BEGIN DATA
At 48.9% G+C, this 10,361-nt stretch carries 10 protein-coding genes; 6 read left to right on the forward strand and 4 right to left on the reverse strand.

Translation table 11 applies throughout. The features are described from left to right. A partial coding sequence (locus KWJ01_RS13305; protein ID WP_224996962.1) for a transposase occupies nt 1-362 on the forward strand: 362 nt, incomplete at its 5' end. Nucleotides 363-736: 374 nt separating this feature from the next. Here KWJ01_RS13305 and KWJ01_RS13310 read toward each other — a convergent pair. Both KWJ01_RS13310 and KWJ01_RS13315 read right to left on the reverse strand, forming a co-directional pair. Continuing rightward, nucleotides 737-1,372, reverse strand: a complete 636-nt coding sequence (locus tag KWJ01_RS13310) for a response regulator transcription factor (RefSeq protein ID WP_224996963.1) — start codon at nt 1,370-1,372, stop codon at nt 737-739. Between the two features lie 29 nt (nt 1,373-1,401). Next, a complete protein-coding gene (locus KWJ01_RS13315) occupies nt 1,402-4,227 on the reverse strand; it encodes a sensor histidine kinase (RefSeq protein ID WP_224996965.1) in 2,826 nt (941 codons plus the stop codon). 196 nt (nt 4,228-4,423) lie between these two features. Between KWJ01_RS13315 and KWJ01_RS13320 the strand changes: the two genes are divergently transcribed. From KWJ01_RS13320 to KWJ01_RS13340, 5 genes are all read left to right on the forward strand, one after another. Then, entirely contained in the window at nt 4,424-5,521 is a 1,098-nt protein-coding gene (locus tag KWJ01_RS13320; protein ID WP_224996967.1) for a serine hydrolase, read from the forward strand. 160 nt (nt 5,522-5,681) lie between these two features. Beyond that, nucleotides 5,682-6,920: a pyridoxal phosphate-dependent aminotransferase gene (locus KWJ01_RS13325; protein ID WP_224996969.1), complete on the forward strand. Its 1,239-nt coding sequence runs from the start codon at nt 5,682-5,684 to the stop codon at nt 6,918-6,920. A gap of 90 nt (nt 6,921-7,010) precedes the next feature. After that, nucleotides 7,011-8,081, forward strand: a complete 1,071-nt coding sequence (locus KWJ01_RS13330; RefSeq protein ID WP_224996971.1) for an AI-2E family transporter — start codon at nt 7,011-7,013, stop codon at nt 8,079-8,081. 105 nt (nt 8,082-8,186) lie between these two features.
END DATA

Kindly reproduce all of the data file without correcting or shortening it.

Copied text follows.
At 48.9% G+C, this 10,361-nt stretch carries 10 protein-coding genes; 6 read left to right on the forward strand and 4 right to left on the reverse strand.

Translation table 11 applies throughout. The features are described from left to right. A partial coding sequence (locus KWJ01_RS13305; protein ID WP_224996962.1) for a transposase occupies nt 1-362 on the forward strand: 362 nt, incomplete at its 5' end. Nucleotides 363-736: 374 nt separating this feature from the next. Here KWJ01_RS13305 and KWJ01_RS13310 read toward each other — a convergent pair. Both KWJ01_RS13310 and KWJ01_RS13315 read right to left on the reverse strand, forming a co-directional pair. Continuing rightward, nucleotides 737-1,372, reverse strand: a complete 636-nt coding sequence (locus tag KWJ01_RS13310) for a response regulator transcription factor (RefSeq protein ID WP_224996963.1) — start codon at nt 1,370-1,372, stop codon at nt 737-739. Between the two features lie 29 nt (nt 1,373-1,401). Next, a complete protein-coding gene (locus KWJ01_RS13315) occupies nt 1,402-4,227 on the reverse strand; it encodes a sensor histidine kinase (RefSeq protein ID WP_224996965.1) in 2,826 nt (941 codons plus the stop codon). 196 nt (nt 4,228-4,423) lie between these two features. Between KWJ01_RS13315 and KWJ01_RS13320 the strand changes: the two genes are divergently transcribed. From KWJ01_RS13320 to KWJ01_RS13340, 5 genes are all read left to right on the forward strand, one after another. Then, entirely contained in the window at nt 4,424-5,521 is a 1,098-nt protein-coding gene (locus tag KWJ01_RS13320; protein ID WP_224996967.1) for a serine hydrolase, read from the forward strand. 160 nt (nt 5,522-5,681) lie between these two features. Beyond that, nucleotides 5,682-6,920: a pyridoxal phosphate-dependent aminotransferase gene (locus KWJ01_RS13325; protein ID WP_224996969.1), complete on the forward strand. Its 1,239-nt coding sequence runs from the start codon at nt 5,682-5,684 to the stop codon at nt 6,918-6,920. A gap of 90 nt (nt 6,921-7,010) precedes the next feature. After that, nucleotides 7,011-8,081, forward strand: a complete 1,071-nt coding sequence (locus KWJ01_RS13330; RefSeq protein ID WP_224996971.1) for an AI-2E family transporter — start codon at nt 7,011-7,013, stop codon at nt 8,079-8,081. 105 nt (nt 8,082-8,186) lie between these two features.